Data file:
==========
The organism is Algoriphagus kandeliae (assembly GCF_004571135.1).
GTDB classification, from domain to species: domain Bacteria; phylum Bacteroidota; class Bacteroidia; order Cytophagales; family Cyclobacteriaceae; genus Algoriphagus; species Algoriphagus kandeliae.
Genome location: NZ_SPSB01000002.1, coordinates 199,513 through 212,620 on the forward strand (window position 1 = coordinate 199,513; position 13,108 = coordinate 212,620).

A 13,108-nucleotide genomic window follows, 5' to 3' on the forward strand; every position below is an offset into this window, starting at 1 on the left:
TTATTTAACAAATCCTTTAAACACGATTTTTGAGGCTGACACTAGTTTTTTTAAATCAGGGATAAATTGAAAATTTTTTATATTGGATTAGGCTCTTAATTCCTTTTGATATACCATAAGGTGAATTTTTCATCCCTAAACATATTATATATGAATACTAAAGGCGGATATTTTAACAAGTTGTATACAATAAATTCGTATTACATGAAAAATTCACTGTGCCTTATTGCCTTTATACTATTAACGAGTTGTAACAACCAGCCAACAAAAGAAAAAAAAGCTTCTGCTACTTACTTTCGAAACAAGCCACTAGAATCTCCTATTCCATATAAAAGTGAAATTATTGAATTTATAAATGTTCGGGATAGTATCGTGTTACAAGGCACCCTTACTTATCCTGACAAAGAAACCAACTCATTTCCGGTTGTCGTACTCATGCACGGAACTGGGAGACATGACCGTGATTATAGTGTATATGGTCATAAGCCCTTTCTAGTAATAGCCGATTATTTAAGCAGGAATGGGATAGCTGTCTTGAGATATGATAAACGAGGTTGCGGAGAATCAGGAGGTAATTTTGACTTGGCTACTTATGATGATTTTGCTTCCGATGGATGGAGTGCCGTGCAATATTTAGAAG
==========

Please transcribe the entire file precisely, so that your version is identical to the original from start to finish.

The organism is Algoriphagus kandeliae (assembly GCF_004571135.1).
GTDB classification, from domain to species: domain Bacteria; phylum Bacteroidota; class Bacteroidia; order Cytophagales; family Cyclobacteriaceae; genus Algoriphagus; species Algoriphagus kandeliae.
Genome location: NZ_SPSB01000002.1, coordinates 199,513 through 212,620 on the forward strand (window position 1 = coordinate 199,513; position 13,108 = coordinate 212,620).

A 13,108-nucleotide genomic window follows, 5' to 3' on the forward strand; every position below is an offset into this window, starting at 1 on the left:
TTATTTAACAAATCCTTTAAACACGATTTTTGAGGCTGACACTAGTTTTTTTAAATCAGGGATAAATTGAAAATTTTTTATATTGGATTAGGCTCTTAATTCCTTTTGATATACCATAAGGTGAATTTTTCATCCCTAAACATATTATATATGAATACTAAAGGCGGATATTTTAACAAGTTGTATACAATAAATTCGTATTACATGAAAAATTCACTGTGCCTTATTGCCTTTATACTATTAACGAGTTGTAACAACCAGCCAACAAAAGAAAAAAAAGCTTCTGCTACTTACTTTCGAAACAAGCCACTAGAATCTCCTATTCCATATAAAAGTGAAATTATTGAATTTATAAATGTTCGGGATAGTATCGTGTTACAAGGCACCCTTACTTATCCTGACAAAGAAACCAACTCATTTCCGGTTGTCGTACTCATGCACGGAACTGGGAGACATGACCGTGATTATAGTGTATATGGTCATAAGCCCTTTCTAGTAATAGCCGATTATTTAAGCAGGAATGGGATAGCTGTCTTGAGATATGATAAACGAGGTTGCGGAGAATCAGGAGGTAATTTTGACTTGGCTACTTATGATGATTTTGCTTCCGATGGATGGAGTGCCGTGCAATATTTAGAAG